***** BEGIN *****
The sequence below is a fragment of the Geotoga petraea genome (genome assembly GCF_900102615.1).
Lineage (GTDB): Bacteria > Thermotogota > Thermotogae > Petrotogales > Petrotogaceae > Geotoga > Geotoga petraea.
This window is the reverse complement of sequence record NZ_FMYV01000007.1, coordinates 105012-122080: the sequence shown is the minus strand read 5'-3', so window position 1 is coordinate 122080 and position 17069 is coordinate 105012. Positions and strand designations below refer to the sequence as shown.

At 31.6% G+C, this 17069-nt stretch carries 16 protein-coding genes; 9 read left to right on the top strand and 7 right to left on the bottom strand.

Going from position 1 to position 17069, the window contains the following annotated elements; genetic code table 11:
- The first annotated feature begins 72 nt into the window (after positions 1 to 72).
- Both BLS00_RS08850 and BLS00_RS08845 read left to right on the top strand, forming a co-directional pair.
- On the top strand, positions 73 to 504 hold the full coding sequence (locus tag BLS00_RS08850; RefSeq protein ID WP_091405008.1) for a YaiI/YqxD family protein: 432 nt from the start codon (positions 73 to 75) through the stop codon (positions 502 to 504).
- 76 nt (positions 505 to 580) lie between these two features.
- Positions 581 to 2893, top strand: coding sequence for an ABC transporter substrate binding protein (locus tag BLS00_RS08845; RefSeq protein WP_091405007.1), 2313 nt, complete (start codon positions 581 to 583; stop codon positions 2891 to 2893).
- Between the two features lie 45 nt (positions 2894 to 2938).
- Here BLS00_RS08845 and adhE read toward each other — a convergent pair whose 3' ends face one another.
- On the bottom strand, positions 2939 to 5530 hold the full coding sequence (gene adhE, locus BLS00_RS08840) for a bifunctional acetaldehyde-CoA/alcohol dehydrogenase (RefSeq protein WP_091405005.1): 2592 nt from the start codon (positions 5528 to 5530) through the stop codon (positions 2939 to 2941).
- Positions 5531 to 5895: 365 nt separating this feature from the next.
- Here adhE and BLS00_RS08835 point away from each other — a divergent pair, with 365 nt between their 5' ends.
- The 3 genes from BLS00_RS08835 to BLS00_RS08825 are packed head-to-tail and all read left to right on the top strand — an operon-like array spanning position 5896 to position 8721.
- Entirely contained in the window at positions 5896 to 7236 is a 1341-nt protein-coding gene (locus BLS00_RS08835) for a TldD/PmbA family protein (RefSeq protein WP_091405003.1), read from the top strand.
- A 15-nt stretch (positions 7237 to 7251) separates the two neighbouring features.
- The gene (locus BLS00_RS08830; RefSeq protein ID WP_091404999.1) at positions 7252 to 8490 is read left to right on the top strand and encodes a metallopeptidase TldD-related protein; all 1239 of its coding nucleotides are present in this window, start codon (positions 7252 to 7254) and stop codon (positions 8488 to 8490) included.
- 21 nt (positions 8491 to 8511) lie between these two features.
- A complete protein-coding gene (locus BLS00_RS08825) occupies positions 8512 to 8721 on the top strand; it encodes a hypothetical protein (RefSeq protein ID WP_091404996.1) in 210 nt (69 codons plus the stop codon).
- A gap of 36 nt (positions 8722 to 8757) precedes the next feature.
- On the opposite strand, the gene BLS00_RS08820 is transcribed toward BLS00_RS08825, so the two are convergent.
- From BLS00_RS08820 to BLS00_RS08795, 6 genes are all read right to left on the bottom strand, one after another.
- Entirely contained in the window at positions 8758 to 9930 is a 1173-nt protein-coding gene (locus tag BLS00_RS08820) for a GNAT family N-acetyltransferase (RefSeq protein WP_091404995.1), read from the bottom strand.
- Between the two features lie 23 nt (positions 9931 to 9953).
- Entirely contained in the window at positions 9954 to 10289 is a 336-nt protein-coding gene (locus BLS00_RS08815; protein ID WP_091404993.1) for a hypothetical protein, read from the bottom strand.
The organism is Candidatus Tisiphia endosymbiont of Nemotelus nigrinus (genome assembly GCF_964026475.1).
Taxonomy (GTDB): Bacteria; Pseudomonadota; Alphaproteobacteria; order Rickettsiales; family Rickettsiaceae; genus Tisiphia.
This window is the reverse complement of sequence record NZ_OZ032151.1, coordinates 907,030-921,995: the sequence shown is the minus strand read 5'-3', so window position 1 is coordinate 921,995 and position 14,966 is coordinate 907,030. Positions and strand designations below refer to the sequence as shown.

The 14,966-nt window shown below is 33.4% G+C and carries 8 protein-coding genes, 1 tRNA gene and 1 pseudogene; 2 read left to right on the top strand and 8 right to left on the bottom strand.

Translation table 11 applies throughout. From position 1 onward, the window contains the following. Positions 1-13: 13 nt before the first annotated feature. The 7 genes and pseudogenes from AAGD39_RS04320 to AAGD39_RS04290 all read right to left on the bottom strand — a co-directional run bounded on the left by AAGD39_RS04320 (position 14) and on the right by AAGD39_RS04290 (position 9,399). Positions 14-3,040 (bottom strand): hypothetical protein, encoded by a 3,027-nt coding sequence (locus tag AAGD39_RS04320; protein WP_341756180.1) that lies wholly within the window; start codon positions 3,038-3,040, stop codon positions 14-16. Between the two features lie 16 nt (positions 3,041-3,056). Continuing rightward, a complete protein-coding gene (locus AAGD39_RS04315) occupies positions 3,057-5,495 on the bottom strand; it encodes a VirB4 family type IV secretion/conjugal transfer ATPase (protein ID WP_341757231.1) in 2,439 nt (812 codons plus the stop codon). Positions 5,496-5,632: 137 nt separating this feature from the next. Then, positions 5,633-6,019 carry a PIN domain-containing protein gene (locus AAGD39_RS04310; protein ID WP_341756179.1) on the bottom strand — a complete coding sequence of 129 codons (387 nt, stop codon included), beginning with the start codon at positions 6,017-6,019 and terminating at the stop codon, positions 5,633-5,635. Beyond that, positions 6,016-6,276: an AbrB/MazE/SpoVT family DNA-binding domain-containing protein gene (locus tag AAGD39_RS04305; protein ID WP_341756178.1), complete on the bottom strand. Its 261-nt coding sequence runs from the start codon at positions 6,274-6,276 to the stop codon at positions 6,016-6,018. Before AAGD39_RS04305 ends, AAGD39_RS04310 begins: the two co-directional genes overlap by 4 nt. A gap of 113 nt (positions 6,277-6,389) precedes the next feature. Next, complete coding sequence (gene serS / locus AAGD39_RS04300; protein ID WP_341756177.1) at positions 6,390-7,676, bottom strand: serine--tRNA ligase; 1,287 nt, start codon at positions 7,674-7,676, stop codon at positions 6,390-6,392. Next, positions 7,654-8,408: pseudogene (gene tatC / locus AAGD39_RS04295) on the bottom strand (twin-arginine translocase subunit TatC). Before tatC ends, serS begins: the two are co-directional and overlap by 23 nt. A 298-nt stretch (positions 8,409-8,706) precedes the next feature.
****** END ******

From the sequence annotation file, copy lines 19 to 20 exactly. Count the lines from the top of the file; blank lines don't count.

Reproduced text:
- The gene (locus BLS00_RS08830; RefSeq protein ID WP_091404999.1) at positions 7252 to 8490 is read left to right on the top strand and encodes a metallopeptidase TldD-related protein; all 1239 of its coding nucleotides are present in this window, start codon (positions 7252 to 7254) and stop codon (positions 8488 to 8490) included.
- 21 nt (positions 8491 to 8511) lie between these two features.